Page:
How do you gain experience at a zoo now?

Join us at Denver Zoo for our engaging Teen Programs!

  • Career Discovery Day – One day career exploration program for middle school students
  • Career Lab – One day career exploration program for high school students
  • Zookeeper Experience – Shadow a keeper at Denver Zoo
  • Zoo Crew – Denver Zoo Teen Volunteer Program, applications accepted January – March 1

Other Valuable Resources

American Association of Zoos and Aquariums– Website where you can find job postings and more career information

Careers in Conservation Biology

Commonly asked questions about careers in conservation biology

As a conservation Biologist what are the job duties and responsibilities? What are some daily activities?

It depends if you are in the field, or in the office. In Denver Zoo’s conservation and research department, the ratio of that is dependent on time of year and project. Often, the organization of data is a huge part of what a conservation biologist does when not in the field. Applying for grants to fund conservation work, planning trips, sometime(s) organizing students and/or volunteers are other responsibilities. If working for a university as a conservation biologist, field research AND working as a professor teaching students is part of a day’s work. When in the field, conservation biologists are typically out looking for sites if one has not been identified or gathering data.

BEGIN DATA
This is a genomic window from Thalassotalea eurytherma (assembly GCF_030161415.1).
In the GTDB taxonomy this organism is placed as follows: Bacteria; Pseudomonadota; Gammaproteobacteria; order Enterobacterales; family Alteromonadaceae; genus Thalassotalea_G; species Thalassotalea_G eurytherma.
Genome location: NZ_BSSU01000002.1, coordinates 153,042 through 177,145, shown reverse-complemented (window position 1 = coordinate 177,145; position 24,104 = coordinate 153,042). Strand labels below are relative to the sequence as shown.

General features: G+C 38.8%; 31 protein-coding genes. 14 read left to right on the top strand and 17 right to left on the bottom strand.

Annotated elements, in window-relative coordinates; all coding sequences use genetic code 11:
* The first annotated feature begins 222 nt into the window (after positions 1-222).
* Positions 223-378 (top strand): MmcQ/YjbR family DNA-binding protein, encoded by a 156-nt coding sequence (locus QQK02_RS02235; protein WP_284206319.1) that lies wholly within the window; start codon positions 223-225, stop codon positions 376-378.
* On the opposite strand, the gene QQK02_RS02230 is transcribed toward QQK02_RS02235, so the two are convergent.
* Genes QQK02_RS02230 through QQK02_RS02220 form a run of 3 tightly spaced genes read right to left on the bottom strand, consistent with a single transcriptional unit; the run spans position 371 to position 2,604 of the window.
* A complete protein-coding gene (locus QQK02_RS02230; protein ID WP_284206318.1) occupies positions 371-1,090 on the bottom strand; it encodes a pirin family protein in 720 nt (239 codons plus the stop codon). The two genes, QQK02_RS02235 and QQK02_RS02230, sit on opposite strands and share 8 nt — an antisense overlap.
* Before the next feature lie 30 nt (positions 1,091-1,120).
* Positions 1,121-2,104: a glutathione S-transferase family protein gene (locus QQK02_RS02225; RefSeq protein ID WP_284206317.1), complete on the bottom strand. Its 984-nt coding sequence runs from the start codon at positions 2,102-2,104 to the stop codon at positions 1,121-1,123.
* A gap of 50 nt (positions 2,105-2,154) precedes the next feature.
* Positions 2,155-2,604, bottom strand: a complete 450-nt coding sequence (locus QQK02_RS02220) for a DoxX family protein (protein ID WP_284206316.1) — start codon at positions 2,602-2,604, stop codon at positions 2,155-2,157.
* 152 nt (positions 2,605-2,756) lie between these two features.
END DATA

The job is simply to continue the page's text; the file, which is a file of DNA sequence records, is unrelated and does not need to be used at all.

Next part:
What do most people like and dislike about this occupation?

Conservation is hard physical work, which includes getting dirty, and being uncomfortable. It can also be dangerous depending on where fieldwork is occurring (animals, political clashes, remote medical issues). If working internationally there can be language barriers and challenges with being far away from home/family. Those same things can be very new and exciting. How a conservation biologist reacts to these challenges often depends on one’s personality and where they are in life.

Do you need to go to college to become a Conservation Biologist?

Yes! Study topics of the most interest! Look at the courses that make up each major and choose the one that has the courses that are of interest. For a career involving fieldwork it is important to take science classes (as high a level as possible in the specific area of interest). If the area of interest is animals, take every ecology, biology, and sub group class you can like mammology, herpetology, ornithology. Field biologists inadvertently become ecologists, especially if a project requires long days in the field. The classes previously mentioned will help to prepare for that. It is also important to gain experience working with people. Communities and people within communities are a key component to conservation. This is super important but not always a common thought when interested in studying conservation biology. Gaining real world experience and learning how to be diplomatic, patient, open minded and respectful are valuable in this field, as working with people with different perspectives and backgrounds is part of the job.

Student Career Resources

Find out more about other career options.